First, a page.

A tale of greed, deception, money, power, and murder occur between two best friends: a mafia enforcer and a casino executive, compete against each other over a gambling empire, and over a fast living and fast loving socialite.
1950's Los Angeles is the seedy backdrop for this intricate noir-ish tale of police corruption and Hollywood sleaze. Three very different cops are all after the truth, each in their own style: Ed Exley, the golden boy of the police force, willing to do almost anything to get ahead, except sell out; Bud White, ready to break the rules to seek justice, but barely able to keep his raging violence under control; and Jack Vincennes, always looking for celebrity and a quick buck until his conscience drives him to join Exley and White down the one-way path to find the truth behind the dark world of L.A. crime.Written by
Greg Bole <firstname.lastname@example.org>
There is a large vase of Stargazer lilies in Pierce Patchett's living room. The story takes place in 1953. Stargazer lilies were not created until 1974. See more »
Come to Los Angeles! The sun shines bright, the beaches are wide and inviting, and the orange groves stretch as far as the eye can see. There are jobs aplenty, and land is cheap. Every working man can have his own house, and inside every house, a happy, all-American family. You can have all this, and who knows... you could even be discovered, become a movie star... or at least see one. Life is good in Los Angeles... it's paradise on Earth." Ha ha ha ha. That's what they ...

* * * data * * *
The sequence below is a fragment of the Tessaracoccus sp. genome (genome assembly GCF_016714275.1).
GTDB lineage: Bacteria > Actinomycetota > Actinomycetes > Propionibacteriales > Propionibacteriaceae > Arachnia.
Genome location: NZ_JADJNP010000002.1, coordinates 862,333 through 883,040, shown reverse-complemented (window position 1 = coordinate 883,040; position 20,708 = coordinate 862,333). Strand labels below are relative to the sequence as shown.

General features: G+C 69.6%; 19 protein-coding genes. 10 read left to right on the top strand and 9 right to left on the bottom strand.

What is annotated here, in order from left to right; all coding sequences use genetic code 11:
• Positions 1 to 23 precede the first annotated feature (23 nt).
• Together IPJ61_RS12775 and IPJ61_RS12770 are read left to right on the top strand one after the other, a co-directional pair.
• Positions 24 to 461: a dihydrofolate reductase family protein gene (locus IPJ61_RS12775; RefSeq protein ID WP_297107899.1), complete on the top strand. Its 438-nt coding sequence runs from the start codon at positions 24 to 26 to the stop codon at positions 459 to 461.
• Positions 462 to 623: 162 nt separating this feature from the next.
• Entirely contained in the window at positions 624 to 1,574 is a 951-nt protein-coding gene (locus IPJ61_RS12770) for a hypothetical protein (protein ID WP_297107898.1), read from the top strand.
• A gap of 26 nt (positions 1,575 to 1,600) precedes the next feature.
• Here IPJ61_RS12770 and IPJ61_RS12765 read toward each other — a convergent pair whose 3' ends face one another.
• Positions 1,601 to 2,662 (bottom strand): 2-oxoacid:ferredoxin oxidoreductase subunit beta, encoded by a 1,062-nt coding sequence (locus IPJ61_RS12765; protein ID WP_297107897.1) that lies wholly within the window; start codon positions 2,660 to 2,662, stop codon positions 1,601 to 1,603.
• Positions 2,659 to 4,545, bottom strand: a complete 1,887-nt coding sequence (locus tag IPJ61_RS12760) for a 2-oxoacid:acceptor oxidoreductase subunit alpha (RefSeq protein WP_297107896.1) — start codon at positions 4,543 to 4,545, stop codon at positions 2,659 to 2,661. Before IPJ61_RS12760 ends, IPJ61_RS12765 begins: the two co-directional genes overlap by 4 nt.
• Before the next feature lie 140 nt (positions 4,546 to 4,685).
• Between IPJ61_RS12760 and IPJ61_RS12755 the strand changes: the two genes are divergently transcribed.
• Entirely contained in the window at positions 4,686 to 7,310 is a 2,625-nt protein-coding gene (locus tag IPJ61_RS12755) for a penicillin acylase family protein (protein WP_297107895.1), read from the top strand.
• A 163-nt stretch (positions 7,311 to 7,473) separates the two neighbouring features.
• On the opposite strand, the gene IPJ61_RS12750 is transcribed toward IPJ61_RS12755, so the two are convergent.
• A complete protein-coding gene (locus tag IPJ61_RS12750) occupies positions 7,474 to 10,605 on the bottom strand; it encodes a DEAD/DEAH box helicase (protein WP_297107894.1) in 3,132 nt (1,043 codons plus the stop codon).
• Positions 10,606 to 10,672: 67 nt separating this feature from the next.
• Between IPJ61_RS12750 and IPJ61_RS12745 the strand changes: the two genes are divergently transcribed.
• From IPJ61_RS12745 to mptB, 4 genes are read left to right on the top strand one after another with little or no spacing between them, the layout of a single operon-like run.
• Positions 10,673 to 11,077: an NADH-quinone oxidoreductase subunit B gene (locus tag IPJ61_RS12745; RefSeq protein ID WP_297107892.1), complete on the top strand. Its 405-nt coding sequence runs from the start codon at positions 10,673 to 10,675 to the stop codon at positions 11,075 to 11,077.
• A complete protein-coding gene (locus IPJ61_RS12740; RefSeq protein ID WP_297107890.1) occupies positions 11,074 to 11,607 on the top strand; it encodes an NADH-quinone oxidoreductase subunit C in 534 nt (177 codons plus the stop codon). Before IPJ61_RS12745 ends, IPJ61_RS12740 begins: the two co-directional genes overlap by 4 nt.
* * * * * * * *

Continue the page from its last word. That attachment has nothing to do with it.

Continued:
See more »
At the end of all the credits, there is a brief scene from "Badge of Honor" featuring a onscreen dedication in honor of Sgt. Jack Vincennes (Kevin Spacey), who within the film had served as the "Hollywood cop" and advisor to the film. The scene shows a black-and-white closing moment of "Badge of Honor" with the credits inscribed as "Dedicated to Sgt. Jack Vincennes," as Badge of Honor actor (Matt McCoy) closes the door on the HOMICIDE office and walks sorrowfully away. See more »
In the Hong Kong television version, during the scene where Bud breaks into the interrogation room, the part where he removes all the bullets from the gun but one is removed for some reason. So it cuts straight from his coming into the room and then sticking the gun into the rapist's mouth without giving it a Russian roulette feel. See more »
"L.A. Confidential" is brilliant. The screenplay and direction are second-to-none. The performances by the ensemble cast are also superb. Kim Basinger stands out the most with her Oscar-winning role. Kevin Spacey, Russell Crowe, Guy Pearce, James Cromwell, David Strathairn, and Danny DeVito all have their moments as well. The film deals with the seamy side of Los Angeles in the post-World War II 1950s. Los Angeles is a place of shady dealings and police corruption. To add to those problems is the creation of the smutty tabloid. Multi-layered and smart, "L.A. Confidential" will be the greatest survivor of the films released in 1997. 5 out of 5 stars.
169 of 200 people found this review helpful.
Was this review helpful to you?
| Report this